Baseball Wiseguys

Thursday, May 27, 2004

Not Your Brother's Weaver

Jered Weaver, kid sibling of pot-smoking, walkoff home run-serving, major league crybaby Jeff, is expected to be among the top picks of the 2004 MLB draft. He's put together one of the finest seasons ever by a college pitcher, going 14-0 in 16 starts with a 1.25 ERA and 182 Ks in 122 innings, with a WHIP of 0.55.

Ravizza meets with the players in a classroom setting during January practices before school gets back in session, laying out his approach, one centered around a phrase that's a baseball cliché: One pitch at a time.

Ravizza gives the old saw meaning, however. It encompasses a player controlling himself, forcing himself to commit fully to each pitch and trusting his abilities. While some players laugh off "the mental game," Weaver takes it as seriously as he does throwing the perfect slider with a full count and the bases loaded. He has to. He might not succeed in that situation without it.

"It's about not wearing your heart on your sleeve," Weaver says. "You just worry about what you can control and think about the next pitch."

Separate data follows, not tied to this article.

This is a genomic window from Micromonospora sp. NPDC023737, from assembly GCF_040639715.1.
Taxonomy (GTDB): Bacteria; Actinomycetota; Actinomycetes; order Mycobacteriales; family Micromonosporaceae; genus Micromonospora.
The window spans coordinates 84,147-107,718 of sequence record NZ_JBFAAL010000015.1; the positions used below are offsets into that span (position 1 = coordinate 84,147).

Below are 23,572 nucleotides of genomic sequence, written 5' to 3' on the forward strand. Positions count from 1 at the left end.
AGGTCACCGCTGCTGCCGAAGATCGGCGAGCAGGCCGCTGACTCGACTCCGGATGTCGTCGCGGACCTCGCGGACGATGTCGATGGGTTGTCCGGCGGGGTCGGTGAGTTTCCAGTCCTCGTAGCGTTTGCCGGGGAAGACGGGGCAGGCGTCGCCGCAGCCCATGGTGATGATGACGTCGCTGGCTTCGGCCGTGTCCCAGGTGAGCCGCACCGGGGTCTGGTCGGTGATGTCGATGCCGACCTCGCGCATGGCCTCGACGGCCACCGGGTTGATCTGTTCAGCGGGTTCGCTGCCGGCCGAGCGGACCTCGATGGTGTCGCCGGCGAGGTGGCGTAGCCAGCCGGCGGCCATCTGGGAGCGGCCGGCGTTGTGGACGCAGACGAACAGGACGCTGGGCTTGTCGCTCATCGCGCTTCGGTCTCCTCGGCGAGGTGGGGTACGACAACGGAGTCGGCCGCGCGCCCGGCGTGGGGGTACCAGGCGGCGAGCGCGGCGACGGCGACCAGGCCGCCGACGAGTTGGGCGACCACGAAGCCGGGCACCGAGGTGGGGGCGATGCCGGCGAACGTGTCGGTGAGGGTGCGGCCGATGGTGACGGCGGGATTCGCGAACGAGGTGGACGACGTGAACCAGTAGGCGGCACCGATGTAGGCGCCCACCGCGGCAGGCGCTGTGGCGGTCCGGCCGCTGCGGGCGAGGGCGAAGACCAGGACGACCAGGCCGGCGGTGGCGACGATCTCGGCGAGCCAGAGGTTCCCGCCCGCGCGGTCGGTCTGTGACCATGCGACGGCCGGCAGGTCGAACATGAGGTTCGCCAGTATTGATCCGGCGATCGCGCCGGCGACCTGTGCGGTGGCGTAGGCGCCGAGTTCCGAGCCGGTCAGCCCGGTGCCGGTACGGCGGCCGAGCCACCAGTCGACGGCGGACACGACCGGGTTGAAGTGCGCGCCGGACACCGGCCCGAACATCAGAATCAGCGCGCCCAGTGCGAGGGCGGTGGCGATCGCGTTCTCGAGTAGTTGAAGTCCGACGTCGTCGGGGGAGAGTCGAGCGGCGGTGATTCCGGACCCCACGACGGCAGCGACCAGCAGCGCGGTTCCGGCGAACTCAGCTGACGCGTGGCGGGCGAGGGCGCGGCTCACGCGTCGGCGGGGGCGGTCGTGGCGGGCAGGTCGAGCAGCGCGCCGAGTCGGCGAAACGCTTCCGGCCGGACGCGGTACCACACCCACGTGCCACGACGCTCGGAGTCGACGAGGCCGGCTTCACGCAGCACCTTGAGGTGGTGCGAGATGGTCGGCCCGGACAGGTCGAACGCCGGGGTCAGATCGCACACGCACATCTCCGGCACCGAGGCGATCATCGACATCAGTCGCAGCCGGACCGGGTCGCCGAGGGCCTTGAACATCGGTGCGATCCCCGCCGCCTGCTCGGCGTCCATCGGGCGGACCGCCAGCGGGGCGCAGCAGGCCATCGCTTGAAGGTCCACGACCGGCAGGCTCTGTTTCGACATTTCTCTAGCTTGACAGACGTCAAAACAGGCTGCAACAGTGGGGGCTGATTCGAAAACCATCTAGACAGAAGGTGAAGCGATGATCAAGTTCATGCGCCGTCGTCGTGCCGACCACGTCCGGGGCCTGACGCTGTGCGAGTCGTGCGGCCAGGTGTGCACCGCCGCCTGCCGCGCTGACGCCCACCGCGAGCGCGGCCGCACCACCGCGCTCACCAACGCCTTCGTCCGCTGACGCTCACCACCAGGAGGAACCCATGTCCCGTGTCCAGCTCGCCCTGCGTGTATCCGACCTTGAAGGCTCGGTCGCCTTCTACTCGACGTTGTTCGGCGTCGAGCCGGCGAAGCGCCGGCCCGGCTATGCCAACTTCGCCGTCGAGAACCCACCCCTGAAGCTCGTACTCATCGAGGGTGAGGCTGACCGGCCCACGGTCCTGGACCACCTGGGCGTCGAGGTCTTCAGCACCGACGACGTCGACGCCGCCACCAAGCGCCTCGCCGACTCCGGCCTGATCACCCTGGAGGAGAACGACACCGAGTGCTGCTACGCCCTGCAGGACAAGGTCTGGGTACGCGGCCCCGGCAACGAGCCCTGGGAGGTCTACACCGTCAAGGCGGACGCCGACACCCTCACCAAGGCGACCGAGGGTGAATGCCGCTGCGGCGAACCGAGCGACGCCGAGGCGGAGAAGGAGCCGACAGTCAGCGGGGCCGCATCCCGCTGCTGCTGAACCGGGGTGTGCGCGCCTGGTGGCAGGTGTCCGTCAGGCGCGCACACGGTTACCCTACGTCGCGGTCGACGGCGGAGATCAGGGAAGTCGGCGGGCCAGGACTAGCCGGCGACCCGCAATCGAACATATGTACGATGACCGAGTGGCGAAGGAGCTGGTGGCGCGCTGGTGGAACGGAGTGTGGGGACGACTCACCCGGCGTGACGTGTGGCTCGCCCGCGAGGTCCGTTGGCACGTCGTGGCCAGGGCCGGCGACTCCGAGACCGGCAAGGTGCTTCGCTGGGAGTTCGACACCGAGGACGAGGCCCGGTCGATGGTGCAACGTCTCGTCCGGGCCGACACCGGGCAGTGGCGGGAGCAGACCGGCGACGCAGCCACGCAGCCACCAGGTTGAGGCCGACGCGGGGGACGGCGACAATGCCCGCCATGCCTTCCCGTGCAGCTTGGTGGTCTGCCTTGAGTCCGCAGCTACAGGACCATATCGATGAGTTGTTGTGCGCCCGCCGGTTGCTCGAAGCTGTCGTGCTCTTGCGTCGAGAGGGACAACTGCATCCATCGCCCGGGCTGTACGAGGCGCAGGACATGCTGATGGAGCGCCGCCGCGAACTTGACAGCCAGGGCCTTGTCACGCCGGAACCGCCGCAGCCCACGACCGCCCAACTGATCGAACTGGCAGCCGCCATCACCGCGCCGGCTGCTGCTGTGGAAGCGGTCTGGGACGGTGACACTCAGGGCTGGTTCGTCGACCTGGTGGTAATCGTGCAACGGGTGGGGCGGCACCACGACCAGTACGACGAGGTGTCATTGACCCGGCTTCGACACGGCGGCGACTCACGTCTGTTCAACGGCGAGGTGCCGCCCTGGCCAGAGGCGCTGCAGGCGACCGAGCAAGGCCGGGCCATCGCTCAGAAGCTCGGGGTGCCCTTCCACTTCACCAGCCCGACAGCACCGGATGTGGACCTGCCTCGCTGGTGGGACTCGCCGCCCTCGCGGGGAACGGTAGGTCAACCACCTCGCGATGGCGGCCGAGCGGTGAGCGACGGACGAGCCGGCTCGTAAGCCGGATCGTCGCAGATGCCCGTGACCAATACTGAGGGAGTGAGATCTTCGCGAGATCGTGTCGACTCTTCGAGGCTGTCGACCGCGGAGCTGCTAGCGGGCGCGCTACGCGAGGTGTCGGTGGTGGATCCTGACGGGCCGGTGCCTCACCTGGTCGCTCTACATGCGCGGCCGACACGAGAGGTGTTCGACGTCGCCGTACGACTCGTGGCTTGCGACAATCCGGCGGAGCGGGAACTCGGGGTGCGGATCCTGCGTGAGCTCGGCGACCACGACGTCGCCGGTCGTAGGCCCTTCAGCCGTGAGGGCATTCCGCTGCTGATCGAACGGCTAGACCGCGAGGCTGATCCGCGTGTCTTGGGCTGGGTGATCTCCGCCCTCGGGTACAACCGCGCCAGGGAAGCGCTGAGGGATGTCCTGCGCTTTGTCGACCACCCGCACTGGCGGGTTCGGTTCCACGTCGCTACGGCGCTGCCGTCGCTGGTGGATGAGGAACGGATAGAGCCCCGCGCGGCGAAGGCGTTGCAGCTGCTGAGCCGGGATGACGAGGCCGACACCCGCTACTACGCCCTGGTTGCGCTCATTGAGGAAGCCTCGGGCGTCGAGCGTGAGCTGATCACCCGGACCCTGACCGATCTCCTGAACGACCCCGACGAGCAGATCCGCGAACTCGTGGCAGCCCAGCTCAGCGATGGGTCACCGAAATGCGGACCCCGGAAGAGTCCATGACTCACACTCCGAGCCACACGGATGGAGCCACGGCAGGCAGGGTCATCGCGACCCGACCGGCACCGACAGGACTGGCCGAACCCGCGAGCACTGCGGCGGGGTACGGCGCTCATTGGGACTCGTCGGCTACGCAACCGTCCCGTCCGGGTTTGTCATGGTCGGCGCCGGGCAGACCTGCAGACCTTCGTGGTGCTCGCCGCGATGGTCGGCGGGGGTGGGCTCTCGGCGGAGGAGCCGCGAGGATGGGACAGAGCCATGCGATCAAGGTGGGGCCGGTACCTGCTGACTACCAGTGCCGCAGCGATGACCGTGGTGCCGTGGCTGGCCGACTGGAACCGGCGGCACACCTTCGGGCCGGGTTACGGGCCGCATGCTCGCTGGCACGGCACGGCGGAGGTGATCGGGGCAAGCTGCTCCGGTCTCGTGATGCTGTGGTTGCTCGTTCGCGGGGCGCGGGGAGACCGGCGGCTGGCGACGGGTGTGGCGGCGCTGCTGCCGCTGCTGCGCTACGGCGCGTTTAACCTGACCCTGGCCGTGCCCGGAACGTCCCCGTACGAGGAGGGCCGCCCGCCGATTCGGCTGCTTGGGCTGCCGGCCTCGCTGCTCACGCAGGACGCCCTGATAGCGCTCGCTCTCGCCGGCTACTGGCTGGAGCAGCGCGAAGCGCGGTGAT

"It's like a 3-year-old playing with a fire truck," Ravizza says. "That 3-year-old is totally absorbed in playing with that fire truck and doesn't notice anything around him. For a pitcher, it's not worrying about the last pitch, or the umpire who makes mistakes because he's working a part-time job, or an error made in the field."


Looks like young Weaver's benefitted a bit from mental preparation and composure, something his brother severely lacks.

Yankees
Tanyon Sturtze cherry picks a win last night with this line:
1/3 IP, 2 H, 2 runs allowed (inherited).
Great job dumbass, keep it up.

Misc.
As we head into the offical start of summer (Memorial Day) here's a good article on how to write a Jack Johnson song, and how that song will get you laid.

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